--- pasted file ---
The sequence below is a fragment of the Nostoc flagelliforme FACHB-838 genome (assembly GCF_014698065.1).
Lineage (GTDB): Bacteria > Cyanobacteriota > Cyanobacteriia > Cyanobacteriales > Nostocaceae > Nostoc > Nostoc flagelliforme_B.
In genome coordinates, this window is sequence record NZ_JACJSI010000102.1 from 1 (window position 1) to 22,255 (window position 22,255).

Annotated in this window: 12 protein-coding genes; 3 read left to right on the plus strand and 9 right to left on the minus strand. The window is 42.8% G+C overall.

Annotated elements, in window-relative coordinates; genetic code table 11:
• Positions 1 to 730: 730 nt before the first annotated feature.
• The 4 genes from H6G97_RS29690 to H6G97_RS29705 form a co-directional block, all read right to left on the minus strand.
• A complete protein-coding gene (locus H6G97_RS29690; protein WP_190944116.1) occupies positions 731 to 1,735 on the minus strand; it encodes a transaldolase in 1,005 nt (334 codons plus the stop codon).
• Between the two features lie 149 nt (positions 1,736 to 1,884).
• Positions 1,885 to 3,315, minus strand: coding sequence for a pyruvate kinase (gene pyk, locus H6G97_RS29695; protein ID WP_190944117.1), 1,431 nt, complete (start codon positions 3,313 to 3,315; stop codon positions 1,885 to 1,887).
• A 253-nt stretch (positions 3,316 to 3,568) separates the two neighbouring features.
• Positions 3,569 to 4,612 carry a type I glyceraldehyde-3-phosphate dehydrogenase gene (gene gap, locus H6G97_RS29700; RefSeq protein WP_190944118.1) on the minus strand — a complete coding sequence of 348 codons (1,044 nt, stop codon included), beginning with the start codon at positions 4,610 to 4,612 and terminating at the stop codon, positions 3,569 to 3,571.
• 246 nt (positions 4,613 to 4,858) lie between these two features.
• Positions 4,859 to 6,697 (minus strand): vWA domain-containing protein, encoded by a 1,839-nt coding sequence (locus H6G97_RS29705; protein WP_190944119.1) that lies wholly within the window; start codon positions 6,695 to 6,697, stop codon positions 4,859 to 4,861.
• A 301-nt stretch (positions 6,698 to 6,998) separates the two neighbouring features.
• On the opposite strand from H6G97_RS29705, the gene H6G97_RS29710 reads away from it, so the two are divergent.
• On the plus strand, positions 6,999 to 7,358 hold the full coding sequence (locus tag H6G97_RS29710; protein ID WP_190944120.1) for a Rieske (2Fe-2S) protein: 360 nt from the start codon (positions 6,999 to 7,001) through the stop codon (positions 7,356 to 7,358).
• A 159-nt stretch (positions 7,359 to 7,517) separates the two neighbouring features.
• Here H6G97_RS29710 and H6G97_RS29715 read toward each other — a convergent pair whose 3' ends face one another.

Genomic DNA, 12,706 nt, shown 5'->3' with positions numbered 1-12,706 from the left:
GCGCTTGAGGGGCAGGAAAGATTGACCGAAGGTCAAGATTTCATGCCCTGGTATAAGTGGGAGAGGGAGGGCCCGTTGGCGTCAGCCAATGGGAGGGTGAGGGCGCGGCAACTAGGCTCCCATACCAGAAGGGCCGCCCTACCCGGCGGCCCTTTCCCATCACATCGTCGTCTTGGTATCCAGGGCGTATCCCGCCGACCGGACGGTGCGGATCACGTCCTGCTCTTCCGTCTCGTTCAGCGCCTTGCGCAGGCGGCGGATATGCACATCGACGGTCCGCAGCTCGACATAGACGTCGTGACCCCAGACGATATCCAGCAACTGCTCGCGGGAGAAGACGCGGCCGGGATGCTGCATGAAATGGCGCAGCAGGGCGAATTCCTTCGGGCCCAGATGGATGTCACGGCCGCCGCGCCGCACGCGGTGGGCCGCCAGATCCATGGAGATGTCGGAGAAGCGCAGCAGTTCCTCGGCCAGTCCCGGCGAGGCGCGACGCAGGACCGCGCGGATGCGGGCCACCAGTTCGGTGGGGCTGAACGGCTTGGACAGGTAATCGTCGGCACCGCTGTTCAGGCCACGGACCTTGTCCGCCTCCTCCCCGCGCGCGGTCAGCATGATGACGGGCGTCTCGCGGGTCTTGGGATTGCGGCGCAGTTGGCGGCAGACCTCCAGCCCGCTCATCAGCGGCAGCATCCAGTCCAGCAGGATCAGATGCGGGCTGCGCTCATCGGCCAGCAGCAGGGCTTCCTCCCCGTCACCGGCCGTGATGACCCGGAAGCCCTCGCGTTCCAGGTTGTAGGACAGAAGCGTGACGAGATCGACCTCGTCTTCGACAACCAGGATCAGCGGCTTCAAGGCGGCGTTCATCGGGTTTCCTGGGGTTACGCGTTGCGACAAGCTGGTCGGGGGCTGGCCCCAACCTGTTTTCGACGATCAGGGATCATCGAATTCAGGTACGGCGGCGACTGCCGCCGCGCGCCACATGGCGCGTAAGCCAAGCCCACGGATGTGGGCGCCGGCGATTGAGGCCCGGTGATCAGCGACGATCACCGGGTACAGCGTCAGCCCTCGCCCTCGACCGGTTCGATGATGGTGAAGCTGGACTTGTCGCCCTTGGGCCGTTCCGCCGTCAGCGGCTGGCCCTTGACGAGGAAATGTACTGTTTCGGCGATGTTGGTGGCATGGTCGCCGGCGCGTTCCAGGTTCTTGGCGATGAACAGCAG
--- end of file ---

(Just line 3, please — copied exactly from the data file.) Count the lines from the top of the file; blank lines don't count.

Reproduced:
In genome coordinates, this window is sequence record NZ_JACJSI010000102.1 from 1 (window position 1) to 22,255 (window position 22,255).